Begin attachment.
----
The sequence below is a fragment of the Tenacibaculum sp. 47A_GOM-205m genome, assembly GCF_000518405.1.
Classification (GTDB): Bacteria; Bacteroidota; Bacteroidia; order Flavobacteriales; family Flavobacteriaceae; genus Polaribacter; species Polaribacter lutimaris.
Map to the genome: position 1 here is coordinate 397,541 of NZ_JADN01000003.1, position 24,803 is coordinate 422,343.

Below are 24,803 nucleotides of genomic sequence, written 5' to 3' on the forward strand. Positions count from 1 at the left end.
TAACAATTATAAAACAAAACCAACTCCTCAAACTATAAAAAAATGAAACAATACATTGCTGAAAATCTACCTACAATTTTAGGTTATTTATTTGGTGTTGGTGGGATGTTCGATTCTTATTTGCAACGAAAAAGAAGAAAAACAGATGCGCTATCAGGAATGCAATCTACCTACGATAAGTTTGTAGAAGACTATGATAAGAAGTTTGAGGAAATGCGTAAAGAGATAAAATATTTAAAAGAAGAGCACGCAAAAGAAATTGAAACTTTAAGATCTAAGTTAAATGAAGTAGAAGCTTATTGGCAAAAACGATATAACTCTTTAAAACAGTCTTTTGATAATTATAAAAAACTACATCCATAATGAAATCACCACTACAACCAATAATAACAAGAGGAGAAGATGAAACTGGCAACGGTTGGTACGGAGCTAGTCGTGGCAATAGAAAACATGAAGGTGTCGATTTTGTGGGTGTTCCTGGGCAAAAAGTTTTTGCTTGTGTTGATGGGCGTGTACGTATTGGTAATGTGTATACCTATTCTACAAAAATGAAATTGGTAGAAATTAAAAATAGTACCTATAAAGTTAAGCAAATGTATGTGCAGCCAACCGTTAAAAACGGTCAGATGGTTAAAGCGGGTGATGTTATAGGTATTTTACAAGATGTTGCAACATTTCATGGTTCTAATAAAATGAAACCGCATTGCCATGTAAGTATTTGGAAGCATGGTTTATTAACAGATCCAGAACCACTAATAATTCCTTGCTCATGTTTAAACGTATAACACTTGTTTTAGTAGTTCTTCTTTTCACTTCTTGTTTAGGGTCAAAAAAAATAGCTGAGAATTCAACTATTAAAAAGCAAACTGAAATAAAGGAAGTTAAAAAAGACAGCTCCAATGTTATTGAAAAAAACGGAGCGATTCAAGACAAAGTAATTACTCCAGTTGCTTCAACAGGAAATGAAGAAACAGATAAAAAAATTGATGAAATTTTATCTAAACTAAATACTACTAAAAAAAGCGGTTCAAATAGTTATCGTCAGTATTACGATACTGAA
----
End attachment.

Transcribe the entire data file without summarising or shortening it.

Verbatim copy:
The sequence below is a fragment of the Tenacibaculum sp. 47A_GOM-205m genome, assembly GCF_000518405.1.
Classification (GTDB): Bacteria; Bacteroidota; Bacteroidia; order Flavobacteriales; family Flavobacteriaceae; genus Polaribacter; species Polaribacter lutimaris.
Map to the genome: position 1 here is coordinate 397,541 of NZ_JADN01000003.1, position 24,803 is coordinate 422,343.

Below are 24,803 nucleotides of genomic sequence, written 5' to 3' on the forward strand. Positions count from 1 at the left end.
TAACAATTATAAAACAAAACCAACTCCTCAAACTATAAAAAAATGAAACAATACATTGCTGAAAATCTACCTACAATTTTAGGTTATTTATTTGGTGTTGGTGGGATGTTCGATTCTTATTTGCAACGAAAAAGAAGAAAAACAGATGCGCTATCAGGAATGCAATCTACCTACGATAAGTTTGTAGAAGACTATGATAAGAAGTTTGAGGAAATGCGTAAAGAGATAAAATATTTAAAAGAAGAGCACGCAAAAGAAATTGAAACTTTAAGATCTAAGTTAAATGAAGTAGAAGCTTATTGGCAAAAACGATATAACTCTTTAAAACAGTCTTTTGATAATTATAAAAAACTACATCCATAATGAAATCACCACTACAACCAATAATAACAAGAGGAGAAGATGAAACTGGCAACGGTTGGTACGGAGCTAGTCGTGGCAATAGAAAACATGAAGGTGTCGATTTTGTGGGTGTTCCTGGGCAAAAAGTTTTTGCTTGTGTTGATGGGCGTGTACGTATTGGTAATGTGTATACCTATTCTACAAAAATGAAATTGGTAGAAATTAAAAATAGTACCTATAAAGTTAAGCAAATGTATGTGCAGCCAACCGTTAAAAACGGTCAGATGGTTAAAGCGGGTGATGTTATAGGTATTTTACAAGATGTTGCAACATTTCATGGTTCTAATAAAATGAAACCGCATTGCCATGTAAGTATTTGGAAGCATGGTTTATTAACAGATCCAGAACCACTAATAATTCCTTGCTCATGTTTAAACGTATAACACTTGTTTTAGTAGTTCTTCTTTTCACTTCTTGTTTAGGGTCAAAAAAAATAGCTGAGAATTCAACTATTAAAAAGCAAACTGAAATAAAGGAAGTTAAAAAAGACAGCTCCAATGTTATTGAAAAAAACGGAGCGATTCAAGACAAAGTAATTACTCCAGTTGCTTCAACAGGAAATGAAGAAACAGATAAAAAAATTGATGAAATTTTATCTAAACTAAATACTACTAAAAAAAGCGGTTCAAATAGTTATCGTCAGTATTACGATACTGAA